Disabled people stage protest at world social work conference
Posted on 28/06/2016 by
International conference in Seoul halted when people took to the stage during health minister’s speech to protest against disability rating system
Disabled protesters have been forced out of an international social work conference in Seoul, South Korea, after they took to the stage when a minister was speaking.
The protest took place on the first day of the biannual Social Work and Social Development conference. As Korean health and welfare minister Chung Chin-Youb started speaking, protesters – some in wheelchairs – took to the stage and shouted in Korean and English, saying: “No more disability rating system.”
The protesters were forcibly removed – some screaming – from the hall by security guards.
The disability rating system in South Korea categorises disabled people on a six-point scale, which dictates the benefits and support they get from the state. In 2014, the government scrapped plans to simplify the controversial system.
After the protesters had been ejected, the conference continued, with presidents of three social work organisations talking about the global agenda for social work.
But the opening ceremony was interrupted by a member of the audience, who pointed out the conference’s theme of dignity and worth for all people, and said the protest had been a manifestation of people who wanted dignity. The social work leaders were asked for a response. This request was met by applause in the audience.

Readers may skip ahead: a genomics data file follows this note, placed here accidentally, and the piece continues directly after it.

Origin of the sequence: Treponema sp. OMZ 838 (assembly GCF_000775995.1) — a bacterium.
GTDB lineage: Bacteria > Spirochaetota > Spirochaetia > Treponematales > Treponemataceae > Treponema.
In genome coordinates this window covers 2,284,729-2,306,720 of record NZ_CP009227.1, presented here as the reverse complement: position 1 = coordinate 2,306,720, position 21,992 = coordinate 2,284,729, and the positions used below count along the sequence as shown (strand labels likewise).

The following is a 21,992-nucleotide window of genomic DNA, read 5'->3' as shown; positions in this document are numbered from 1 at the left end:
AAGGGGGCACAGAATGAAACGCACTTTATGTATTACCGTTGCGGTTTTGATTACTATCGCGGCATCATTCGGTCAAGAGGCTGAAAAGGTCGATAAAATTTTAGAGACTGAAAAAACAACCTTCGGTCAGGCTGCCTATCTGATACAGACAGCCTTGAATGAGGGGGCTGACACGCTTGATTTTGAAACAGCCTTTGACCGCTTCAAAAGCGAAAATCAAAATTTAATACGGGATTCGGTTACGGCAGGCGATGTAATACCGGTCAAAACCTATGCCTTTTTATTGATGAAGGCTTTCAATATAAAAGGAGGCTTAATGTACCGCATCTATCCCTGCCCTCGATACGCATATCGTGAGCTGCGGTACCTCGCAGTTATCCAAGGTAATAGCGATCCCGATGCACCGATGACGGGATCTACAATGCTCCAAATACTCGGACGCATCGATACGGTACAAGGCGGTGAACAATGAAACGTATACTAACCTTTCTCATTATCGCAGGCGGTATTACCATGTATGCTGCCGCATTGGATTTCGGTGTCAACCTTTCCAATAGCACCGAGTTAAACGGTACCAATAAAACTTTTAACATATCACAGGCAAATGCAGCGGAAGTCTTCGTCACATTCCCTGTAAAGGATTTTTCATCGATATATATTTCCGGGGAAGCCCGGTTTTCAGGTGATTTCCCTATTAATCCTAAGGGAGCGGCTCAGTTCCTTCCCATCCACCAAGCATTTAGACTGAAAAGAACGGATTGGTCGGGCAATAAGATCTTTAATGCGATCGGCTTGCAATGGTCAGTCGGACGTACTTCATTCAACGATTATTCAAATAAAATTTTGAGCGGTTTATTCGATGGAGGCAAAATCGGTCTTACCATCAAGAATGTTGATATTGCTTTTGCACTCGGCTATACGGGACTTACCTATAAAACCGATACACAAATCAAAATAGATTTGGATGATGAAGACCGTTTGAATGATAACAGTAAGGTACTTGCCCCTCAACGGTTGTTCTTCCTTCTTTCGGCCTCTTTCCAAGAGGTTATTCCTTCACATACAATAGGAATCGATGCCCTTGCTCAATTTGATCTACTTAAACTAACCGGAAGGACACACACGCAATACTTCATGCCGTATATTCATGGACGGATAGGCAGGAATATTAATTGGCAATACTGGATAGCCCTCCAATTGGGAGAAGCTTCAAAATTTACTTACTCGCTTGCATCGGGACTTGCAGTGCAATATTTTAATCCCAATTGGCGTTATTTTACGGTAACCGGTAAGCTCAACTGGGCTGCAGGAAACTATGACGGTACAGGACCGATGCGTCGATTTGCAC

Ruth Stark, president of the International Federation of Social Workers, responded by saying: “Like many people in this room, I saw a demonstration by people who use services who wanted to be heard. I think one of the messages from the report we have just published is that is what is wanted throughout the world, that people who use our services want to be heard.
“We have to create an environment, and it is our responsibility as well as the people who want to be heard, to create that dialogue. One of the themes that came out from every region across the world was that working together with people to influence policies, to getting resources, to recognising that every person has to be treated with dignity and respect; that is what we as social workers and those working in this field are giving our days, our years, our lifetimes to in promoting the dignity and worth of all people. We heard the demonstration, we saw the demonstration, we need to work out how people can be heard without having to do it in such a way as we heard happen today.”
Source: The Guardian